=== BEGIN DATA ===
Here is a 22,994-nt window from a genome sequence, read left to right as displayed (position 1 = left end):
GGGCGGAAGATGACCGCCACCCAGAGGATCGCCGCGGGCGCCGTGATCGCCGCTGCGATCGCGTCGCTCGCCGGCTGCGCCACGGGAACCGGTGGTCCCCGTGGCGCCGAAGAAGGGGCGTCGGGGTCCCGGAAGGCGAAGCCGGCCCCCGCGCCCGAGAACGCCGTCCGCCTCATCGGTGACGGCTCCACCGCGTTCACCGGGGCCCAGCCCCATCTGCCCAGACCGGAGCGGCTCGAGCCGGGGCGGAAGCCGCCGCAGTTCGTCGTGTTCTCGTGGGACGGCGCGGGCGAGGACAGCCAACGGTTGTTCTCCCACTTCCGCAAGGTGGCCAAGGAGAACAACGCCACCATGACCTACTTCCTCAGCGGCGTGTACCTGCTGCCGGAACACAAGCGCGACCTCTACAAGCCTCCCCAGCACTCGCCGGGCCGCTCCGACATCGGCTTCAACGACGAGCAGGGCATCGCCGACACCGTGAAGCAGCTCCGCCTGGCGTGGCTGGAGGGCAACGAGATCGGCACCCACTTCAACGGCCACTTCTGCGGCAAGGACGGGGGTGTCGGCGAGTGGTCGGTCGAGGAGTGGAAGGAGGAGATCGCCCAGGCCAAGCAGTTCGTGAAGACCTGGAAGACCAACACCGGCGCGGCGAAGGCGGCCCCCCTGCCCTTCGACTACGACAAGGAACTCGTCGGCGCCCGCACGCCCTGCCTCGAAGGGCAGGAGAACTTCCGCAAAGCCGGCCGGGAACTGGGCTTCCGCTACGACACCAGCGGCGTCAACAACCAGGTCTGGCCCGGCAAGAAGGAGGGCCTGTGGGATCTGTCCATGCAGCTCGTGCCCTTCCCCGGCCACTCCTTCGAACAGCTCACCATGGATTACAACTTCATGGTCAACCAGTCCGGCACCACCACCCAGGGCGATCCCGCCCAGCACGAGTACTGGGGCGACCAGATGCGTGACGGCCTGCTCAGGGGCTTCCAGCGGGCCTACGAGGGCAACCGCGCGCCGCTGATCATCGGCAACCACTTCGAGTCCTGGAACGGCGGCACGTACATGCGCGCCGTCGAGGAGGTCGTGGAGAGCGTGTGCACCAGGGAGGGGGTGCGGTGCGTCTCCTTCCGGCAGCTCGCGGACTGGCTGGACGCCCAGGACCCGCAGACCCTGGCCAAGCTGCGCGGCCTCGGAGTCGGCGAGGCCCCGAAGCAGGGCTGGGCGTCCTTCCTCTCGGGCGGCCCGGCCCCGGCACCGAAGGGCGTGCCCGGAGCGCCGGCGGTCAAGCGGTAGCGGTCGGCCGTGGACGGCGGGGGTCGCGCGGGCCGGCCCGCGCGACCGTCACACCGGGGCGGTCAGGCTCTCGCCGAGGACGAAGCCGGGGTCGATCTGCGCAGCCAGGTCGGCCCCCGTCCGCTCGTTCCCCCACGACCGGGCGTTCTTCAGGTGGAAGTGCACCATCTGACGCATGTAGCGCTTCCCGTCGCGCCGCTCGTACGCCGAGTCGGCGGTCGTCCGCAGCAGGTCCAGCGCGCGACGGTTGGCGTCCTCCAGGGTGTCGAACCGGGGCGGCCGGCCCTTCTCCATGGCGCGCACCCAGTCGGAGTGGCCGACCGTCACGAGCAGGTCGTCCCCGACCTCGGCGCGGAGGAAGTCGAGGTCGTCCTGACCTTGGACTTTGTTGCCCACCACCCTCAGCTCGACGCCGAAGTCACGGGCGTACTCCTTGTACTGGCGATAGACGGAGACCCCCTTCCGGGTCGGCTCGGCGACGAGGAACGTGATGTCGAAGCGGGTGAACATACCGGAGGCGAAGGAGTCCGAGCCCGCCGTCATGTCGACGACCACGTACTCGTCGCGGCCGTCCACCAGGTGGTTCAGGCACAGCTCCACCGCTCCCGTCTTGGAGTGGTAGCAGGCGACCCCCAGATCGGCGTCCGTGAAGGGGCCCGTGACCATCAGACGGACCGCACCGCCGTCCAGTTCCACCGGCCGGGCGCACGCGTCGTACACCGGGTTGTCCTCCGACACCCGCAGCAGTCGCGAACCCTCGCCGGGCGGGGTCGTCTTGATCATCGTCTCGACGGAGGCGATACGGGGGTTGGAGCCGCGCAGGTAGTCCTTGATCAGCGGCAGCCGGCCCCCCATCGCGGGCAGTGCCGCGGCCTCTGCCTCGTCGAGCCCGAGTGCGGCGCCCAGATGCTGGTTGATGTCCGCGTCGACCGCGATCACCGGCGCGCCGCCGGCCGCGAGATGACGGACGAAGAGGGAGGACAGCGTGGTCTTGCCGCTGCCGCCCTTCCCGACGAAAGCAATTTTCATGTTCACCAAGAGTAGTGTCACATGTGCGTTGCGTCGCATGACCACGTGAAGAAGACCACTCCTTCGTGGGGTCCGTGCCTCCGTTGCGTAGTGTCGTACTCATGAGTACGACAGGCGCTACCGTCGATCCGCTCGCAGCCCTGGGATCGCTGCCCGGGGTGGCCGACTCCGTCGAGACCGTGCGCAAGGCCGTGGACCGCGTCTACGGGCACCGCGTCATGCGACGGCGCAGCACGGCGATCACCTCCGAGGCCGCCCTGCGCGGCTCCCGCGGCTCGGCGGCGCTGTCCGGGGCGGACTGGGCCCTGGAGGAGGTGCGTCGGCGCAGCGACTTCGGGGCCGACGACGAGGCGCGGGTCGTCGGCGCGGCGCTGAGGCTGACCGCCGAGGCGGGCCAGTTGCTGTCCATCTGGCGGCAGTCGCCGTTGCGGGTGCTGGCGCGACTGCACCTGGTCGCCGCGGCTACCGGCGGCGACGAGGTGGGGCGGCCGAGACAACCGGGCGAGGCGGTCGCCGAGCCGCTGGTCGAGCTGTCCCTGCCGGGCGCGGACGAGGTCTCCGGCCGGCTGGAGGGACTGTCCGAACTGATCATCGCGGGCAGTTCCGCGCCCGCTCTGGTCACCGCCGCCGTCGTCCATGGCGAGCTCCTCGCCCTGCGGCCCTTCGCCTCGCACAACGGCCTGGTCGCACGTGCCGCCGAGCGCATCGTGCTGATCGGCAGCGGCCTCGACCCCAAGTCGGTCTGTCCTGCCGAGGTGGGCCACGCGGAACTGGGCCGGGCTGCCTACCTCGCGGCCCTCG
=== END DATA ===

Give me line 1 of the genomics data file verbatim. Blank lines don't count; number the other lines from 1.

Here is a 22,994-nt window from a genome sequence, read left to right as displayed (position 1 = left end):